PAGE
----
MEXICO CITY: Mexico’s government threatened to slap duties on new US products in retaliation for the Trump administration’s steel and aluminum tariffs as it seeks to turn up pressure on Washington to exempt it from the measures. US President Donald Trump set tariffs of 25 per cent on imported steel and 10 per cent on aluminium last June, prompting Mexico and other trade partners to hit back. Mexico has consistently argued that the tariffs only damage commerce within North America and should be withdrawn.
Mexican Deputy Economy Minister Luz Maria de la Mora said that if the US government did not repeal the tariffs, her government would have a revamped list in its “carousel” of US targets ready in about two months. “We’re carrying out an evaluation and there are products from the agricultural sector — we’re probably going to bring in some new ones and take some others out — as well as in the industrial sector and the steel industry,” de la Mora said. The value of the goods targeted under the list would remain equivalent to the impact of the Trump tariffs, de la Mora said, estimating the damage they caused at $2.7 billion.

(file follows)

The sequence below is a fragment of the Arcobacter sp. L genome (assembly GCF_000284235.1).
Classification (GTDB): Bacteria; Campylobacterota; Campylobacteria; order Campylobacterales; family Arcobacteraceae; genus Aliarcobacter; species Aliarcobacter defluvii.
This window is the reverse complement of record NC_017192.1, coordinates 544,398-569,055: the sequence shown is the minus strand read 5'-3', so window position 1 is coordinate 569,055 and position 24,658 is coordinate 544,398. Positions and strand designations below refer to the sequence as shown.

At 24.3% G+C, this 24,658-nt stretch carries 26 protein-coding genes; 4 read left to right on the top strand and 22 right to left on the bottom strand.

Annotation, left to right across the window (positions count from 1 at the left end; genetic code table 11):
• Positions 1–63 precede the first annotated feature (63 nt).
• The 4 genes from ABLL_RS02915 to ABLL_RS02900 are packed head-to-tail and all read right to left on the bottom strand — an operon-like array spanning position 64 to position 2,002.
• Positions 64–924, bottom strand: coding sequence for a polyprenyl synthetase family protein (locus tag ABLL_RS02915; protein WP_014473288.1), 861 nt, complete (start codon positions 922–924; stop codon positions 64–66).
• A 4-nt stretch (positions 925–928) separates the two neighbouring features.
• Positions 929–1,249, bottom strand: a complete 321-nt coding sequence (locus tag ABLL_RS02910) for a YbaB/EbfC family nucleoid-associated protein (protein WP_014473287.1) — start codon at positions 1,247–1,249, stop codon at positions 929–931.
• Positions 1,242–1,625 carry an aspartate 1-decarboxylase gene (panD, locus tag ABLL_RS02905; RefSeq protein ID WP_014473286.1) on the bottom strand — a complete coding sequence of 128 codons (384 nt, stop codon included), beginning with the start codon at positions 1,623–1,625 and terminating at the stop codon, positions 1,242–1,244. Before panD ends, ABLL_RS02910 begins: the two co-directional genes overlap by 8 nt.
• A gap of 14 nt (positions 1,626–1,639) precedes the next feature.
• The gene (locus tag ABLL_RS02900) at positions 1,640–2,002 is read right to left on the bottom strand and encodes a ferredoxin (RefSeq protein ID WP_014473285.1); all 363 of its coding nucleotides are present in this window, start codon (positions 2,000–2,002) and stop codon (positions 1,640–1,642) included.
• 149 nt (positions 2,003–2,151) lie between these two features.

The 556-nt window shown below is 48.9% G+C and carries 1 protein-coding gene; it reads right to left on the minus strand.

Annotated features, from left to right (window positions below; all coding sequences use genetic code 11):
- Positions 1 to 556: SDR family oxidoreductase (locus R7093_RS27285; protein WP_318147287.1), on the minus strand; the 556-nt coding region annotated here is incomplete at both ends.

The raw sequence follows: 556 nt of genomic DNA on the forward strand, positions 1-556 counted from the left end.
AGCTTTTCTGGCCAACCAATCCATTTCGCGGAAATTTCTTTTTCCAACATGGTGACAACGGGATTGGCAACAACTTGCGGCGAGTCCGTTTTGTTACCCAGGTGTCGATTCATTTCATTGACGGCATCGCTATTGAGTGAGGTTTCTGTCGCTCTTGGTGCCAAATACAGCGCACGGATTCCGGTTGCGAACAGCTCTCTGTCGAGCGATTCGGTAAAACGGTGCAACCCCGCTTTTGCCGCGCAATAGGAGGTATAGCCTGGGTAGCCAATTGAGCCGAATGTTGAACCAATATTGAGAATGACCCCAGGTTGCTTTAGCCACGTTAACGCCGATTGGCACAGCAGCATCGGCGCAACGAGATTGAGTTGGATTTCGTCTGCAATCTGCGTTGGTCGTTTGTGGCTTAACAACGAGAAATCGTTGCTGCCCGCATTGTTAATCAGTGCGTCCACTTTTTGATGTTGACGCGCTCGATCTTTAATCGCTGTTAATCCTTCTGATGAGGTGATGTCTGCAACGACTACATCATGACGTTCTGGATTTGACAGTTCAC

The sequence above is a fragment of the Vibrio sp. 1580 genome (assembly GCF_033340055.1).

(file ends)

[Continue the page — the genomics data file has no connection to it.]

Mexico’s previous government retaliated almost immediately against the metal tariffs, slapping measures on agricultural goods including pork legs, apples and cheese as well as various steel products. Even if the value of the goods targeted by Mexico remained the same, swapping in new products could encourage more US businesses to lobby Washington against the tariffs. The new Mexican government of leftist President Andres Manuel Lopez Obrador took office in December, and de la Mora said the country would continue to reject Trump’s measures. “We should not fall into this trap,” said de la Mora, who brought years of experience working in international trade for the Mexican government to the post. — Reuters